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Reason #365 to homeschool: learning for yourself, too

We spent some time in our garden this weekend. This is the time of year that we are in the garden the most: it's a great time to put in plants, it's an important time to weed, it's sunny but not too hot. This weekend in the garden we discovered an enemy in the form of the Colorado Potato Beetle. It's the larvae that caught my attention—fat little grub like things dressed to look like a lady bug—all over one of my plants. Upon closer inspection we discovered several leaves with eggs, and probably almost fifty of the fat, greedy little larvae themselves. We don't have any potatoes planted, and they were light bug-years away from our vegetable gardens, but there they were nonetheless. Since as a family we honor and respect all life (it's with a certain amount of horror that I watch other children deliberately and triumphantly squash bugs on the sidewalk) there was a somewhat unwelcome lesson to be learned and taught as we systematically eradicated (squashed) the entire colony and even removed the plant to the fire pit. Our first family case of "it's either us or them."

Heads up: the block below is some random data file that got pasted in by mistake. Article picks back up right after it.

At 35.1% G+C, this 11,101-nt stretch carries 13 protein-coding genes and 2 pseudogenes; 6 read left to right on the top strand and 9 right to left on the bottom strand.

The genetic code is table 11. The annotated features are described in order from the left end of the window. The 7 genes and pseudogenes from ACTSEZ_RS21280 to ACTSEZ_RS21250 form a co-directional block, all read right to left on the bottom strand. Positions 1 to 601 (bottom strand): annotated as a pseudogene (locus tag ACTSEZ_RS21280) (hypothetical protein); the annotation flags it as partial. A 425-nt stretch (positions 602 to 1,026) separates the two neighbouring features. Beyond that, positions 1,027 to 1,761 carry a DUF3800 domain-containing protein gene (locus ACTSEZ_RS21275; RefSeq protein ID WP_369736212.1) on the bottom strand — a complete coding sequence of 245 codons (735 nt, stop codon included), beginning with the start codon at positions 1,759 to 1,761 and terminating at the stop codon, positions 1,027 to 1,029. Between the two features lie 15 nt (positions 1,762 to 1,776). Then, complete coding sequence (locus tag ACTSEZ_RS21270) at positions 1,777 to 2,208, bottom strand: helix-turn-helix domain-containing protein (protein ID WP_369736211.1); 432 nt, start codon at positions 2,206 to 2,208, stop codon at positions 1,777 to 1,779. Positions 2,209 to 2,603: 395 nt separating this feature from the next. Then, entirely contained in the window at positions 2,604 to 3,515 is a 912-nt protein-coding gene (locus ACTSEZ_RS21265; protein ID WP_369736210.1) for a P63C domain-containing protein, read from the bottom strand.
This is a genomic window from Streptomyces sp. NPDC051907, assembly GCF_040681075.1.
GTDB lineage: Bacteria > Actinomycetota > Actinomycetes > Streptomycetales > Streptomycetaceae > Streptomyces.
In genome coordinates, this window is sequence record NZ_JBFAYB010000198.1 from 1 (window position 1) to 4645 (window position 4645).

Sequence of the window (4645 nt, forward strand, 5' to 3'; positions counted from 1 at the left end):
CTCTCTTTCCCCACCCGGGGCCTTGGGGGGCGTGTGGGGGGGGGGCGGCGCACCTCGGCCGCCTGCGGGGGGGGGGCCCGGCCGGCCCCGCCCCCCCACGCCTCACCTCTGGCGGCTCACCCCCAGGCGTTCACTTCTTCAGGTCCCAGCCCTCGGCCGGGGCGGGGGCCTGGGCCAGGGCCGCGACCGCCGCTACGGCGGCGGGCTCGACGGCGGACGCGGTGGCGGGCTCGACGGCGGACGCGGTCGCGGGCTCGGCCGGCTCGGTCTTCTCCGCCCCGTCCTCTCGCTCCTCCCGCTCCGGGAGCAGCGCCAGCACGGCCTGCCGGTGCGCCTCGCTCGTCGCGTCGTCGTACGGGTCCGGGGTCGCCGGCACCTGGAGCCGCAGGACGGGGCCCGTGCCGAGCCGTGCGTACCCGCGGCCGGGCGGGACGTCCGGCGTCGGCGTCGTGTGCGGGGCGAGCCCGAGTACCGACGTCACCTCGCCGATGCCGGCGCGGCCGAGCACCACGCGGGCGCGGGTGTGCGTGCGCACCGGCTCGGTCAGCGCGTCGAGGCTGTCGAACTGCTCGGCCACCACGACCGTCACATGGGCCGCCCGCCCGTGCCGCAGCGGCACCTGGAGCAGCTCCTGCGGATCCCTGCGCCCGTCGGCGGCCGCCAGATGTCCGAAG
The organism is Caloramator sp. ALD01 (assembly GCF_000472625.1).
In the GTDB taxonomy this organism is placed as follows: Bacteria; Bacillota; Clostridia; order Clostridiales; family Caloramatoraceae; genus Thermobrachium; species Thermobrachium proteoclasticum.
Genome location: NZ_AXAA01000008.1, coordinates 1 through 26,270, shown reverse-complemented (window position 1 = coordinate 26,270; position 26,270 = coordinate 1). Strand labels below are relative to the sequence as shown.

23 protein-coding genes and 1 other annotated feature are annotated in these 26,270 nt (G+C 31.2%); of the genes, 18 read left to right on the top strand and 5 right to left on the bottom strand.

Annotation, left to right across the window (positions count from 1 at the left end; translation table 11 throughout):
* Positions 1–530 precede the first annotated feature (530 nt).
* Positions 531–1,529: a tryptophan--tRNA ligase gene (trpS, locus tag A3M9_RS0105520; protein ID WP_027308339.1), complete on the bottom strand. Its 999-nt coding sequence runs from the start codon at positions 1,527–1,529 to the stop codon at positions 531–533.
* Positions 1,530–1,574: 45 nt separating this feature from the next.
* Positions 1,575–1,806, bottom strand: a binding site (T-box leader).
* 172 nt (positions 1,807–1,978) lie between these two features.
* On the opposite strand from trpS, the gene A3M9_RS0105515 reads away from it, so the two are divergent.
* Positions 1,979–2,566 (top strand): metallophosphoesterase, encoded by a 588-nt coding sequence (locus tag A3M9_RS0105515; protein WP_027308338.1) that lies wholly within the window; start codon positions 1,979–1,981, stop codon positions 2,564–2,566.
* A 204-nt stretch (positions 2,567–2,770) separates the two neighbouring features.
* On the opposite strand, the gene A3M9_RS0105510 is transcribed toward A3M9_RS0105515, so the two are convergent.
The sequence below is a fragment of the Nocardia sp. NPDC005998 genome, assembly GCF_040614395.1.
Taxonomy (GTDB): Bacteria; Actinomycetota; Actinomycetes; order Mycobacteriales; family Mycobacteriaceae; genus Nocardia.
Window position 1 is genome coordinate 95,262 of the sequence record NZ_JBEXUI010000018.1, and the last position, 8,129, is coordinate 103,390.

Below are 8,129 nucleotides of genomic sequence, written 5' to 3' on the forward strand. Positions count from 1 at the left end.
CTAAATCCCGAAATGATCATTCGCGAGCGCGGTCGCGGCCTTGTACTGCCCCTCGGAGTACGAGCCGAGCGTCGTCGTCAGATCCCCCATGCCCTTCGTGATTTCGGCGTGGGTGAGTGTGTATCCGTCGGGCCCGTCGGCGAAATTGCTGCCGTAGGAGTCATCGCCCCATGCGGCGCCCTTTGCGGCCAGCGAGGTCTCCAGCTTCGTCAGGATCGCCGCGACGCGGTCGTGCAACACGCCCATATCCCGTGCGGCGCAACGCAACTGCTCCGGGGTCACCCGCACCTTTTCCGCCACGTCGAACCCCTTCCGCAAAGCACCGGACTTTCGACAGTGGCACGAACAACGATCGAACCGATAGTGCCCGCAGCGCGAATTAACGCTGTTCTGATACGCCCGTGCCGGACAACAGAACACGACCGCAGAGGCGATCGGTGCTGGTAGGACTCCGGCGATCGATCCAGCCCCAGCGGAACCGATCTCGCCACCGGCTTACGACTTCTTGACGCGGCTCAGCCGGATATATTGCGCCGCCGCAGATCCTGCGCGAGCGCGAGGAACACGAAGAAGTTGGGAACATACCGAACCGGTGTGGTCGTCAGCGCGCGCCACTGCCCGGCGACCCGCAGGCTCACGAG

Before this weekend I'd had no idea of their existence—none at all—and now I live in mortal fear of these insects decimating my eggplant (because next to potatoes I guess that's what they like best). It's a real fear, because last year we lost the last of our tomato crop to a giant tomato hornworm, and the year before that we lost the last of our squash plants to squash bugs. Thanks to our gardens we sure are getting to know a lot of pests. As Jon said to me over the insect carnage in our street this past weekend "Why haven't I ever seen these things before? Where have they been? Where did they come from?" He is talking about not only all these dangerous bugs, but also about new plants, animals, birds, ecological situations, that we've discovered together over the past couple of years between gardening and nature hikes and all manner of exploration.

With or without homeschooling in our lives we were likely to run into the aforementioned terrors, but without our inquisitive five year old we might have handled the problem and been done with it. Instead, we've learned about these creatures and about coexisting with them. And bugs aren't the only thing; homeschooling with Calvin has pushed me out of my standard comfort zone and has given me a reason, a need even, to become a perpetual learner in all fields. The flipside of that coin, of course, is that anyone who is willing and able to learn can homeschool, all it requires is the audacity to believe that it can be done.

No, I'm not a rocket scientist, but I can help my son learn how to find the answers he seeks or get the help that he needs to start down the path to become one if he should so choose. I'm not an agriculturalist, either, but after this weekend I can tell you a lot about the Colorado Potato Beetle, including how to get and keep them out of your garden.

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